Monday, July 24, 2006

An Inconvenient Truth

I went to see An Inconvenient Truth again last night, this time with several members of my church. That movie is more scary than any horror movie I’ve ever seen. Then again, this is real –and it affects the entire human race and the whole planet, so how could it not be scary?

Afterwards a bunch of us went to a nearby coffee shop and had a discussion. Now, my church is a pretty enlightened group. We are UUs, after all. Everyone there knew going in what a big problem Global Warming is. And we’re all Liberals and involved in the Green Movement to one extent or another. So, I was astonished to discover how many of them passionately believe that we don’t need to worry that much –because our technology will save us.

I think I’m missing something here. Maybe it’s the definition of ‘save us’. Because the last time I checked, it was our technology combined with human nature that got us into this mess in the first place. If ‘save us’ is defined as keeping the human race from extinction and/or from destroying the planet, then I’ll buy it. But they seemed to think that it could stop global warming, preserve our civilization, and keep our lifestyles intact.

Hmm, in geek speak ‘Does Not Compute’. Now I love these people, don’t get me wrong on that, but I think that they are dead blind on this issue. How in the name of God is any technology going to stop this madness while also allowing us to maintain our wasteful, consumerist, disposable lifestyle? And that’s just for those of us in the first world; there are 6 billion plus people on this planet, and something like 80% of them do not live like we do. But they all want to, and it’s obvious why. So, do we deny them that if we are to continue living like that? We couldn’t even if we tried. It would also be highly unethical to oppress others in the name of self-advancement, no matter what the dictators of history and the modern day would say. But consider this: if even just China elevated all of its people to First World standards, it would DOUBLE humanity’s impact on the planet. Multiply that by another five.

Again, it does not compute. There is going to have to be a major paradigm shift in this world if we are to survive, much less conquer climate change. To take into effect the seriousness of this problem, just consider Greenland. It lost 52 miles of ice last year –some of that even in December. Furthermore, the rate of loss had doubled in the past five years. Let’s assume for a moment that this loss rate continues to increase linearly at 20% per year for the foreseeable future. In 45 years, the total amount of ice lost would be over 900,000 square miles. The total area of Greenland is only 822,000 square miles. Now, obviously this is a very simplistic model. It doesn’t take into account the volume of the ice, only the area, it doesn’t allow for the small amount of refreezing and new ice fall in winter –and it doesn’t take into account that such a system is really non-linear, and the acceleration rate increases exponentially as time passes. So, despite its limitations the message is clear –without immediate drastic action, the Greenland Ice Sheet will be gone by the time my as yet to be born children enter college. Sea levels will rise up to 20 feet world wide, inundating low-lying areas and displacing millions upon millions of people.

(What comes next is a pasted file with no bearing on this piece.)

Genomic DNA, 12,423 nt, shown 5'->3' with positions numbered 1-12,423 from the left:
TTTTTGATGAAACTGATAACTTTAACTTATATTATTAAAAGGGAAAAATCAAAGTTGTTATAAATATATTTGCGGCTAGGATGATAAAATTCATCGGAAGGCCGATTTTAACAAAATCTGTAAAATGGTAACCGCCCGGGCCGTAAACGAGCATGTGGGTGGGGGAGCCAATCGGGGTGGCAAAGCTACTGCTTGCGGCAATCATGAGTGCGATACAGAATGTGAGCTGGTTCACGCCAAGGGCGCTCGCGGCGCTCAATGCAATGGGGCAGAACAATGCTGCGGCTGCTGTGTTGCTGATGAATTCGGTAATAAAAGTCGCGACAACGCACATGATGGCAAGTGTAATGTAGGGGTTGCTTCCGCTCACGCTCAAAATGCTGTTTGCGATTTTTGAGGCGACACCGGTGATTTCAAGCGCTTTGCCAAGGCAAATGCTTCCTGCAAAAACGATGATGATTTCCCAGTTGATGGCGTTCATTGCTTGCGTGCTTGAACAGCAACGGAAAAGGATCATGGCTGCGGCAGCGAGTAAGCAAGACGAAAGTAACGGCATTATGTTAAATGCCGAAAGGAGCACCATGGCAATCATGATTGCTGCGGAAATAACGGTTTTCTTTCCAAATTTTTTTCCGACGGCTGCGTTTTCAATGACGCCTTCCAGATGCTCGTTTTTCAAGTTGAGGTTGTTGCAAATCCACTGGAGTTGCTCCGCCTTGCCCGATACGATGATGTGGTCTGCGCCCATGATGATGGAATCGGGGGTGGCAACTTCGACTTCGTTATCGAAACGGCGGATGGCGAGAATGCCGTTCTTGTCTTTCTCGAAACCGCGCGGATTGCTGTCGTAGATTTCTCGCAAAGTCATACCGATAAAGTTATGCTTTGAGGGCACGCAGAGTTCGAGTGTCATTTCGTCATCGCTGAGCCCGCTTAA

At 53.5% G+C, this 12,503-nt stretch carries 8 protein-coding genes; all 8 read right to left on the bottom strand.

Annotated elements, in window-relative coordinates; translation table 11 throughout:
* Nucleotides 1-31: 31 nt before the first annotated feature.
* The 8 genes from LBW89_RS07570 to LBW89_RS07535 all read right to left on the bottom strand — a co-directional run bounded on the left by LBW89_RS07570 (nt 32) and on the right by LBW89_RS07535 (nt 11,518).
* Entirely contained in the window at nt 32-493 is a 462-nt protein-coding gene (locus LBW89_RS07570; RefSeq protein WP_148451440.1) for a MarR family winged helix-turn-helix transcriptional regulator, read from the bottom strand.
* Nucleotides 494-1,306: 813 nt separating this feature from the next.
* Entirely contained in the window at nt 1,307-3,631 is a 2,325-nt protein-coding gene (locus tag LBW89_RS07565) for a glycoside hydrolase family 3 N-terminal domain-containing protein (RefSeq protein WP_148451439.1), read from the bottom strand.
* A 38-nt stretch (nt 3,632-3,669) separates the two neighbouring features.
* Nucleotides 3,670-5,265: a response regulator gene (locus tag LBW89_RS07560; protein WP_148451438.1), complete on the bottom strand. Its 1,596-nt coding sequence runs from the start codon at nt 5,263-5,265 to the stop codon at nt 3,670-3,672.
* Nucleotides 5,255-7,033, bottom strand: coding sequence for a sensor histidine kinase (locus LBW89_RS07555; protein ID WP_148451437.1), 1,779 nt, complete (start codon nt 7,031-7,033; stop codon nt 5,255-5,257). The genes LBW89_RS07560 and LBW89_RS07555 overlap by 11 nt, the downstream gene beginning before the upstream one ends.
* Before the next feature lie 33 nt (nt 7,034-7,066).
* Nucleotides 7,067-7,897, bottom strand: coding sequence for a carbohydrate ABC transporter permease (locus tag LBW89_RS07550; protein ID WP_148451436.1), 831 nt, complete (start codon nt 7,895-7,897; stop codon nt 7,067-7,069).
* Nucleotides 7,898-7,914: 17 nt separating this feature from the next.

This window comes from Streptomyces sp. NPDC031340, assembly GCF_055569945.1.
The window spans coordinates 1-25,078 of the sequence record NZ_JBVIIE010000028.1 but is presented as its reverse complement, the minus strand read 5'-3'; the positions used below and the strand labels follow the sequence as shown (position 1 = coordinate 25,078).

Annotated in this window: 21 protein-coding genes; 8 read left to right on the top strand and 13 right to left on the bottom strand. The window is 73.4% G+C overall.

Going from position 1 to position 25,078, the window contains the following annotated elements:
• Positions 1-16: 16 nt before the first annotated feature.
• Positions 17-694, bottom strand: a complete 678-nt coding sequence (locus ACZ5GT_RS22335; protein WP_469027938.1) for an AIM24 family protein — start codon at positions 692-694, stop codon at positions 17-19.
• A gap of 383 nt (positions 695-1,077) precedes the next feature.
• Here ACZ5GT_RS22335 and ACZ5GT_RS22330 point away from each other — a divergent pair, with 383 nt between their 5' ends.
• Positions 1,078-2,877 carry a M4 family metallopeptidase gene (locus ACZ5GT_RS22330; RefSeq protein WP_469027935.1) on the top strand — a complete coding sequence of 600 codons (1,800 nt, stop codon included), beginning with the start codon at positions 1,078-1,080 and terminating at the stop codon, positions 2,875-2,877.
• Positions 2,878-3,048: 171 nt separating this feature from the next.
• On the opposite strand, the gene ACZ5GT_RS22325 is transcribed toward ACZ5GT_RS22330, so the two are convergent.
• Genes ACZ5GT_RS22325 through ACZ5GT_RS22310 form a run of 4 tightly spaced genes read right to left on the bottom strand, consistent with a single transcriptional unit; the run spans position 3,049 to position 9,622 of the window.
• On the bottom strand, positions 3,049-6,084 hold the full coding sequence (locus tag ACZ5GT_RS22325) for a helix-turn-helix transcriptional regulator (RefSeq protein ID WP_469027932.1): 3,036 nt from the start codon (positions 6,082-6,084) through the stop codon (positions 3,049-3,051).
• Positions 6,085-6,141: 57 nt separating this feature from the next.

What I ask you, are the chances of anything being done to stop this in time? Or of any measures taken having effectiveness? In today’s world, I estimate the probability at just above zero.

Which brings me to my next point. The movie included a great quote from Winston Churchill:

“The era of procrastination, of half-measures, of soothing and baffling expedients, of delays, is coming to a close. In its place, we are entering a period of consequences."

We have all ready entered that period of consequences. From here on there will just be more of them, and they will be harsher. The true consequences of climate change can not be measured in money, or property loss. Stronger storms, rising sea levels, droughts, all of these things also are not good measures. The true measure is in lives, human and otherwise. ONE human life lost unnecessarily is too many. Never mind more.

We passed that threshold long ago. The tragedies in Niger and Darfur are occurring partly because of the drought that has dried up most of Lake Chad. The drought was due at least in part to climate change. The thousands dead in the heat waves across Europe a few years ago, in the flooding worldwide, the deaths due to Katrina. All of these are due in part or in whole due to climate change. We are responsible for them as a species.

It will get worse. Many more are going to die. I do not mean to sound like a doomsayer; I am merely reading the writing that’s on the wall for all who have eyes to see. And it breaks my heart. I see every early death as a tragedy beyond compare. I wish with all my heart and soul that we can find a way to stop this madness before it’s too late. But I’m afraid it all ready is for too many. The question is now, not can we stop it before it gets too bad, but how much will we lose before we come to our senses?


Post a Comment

<< Home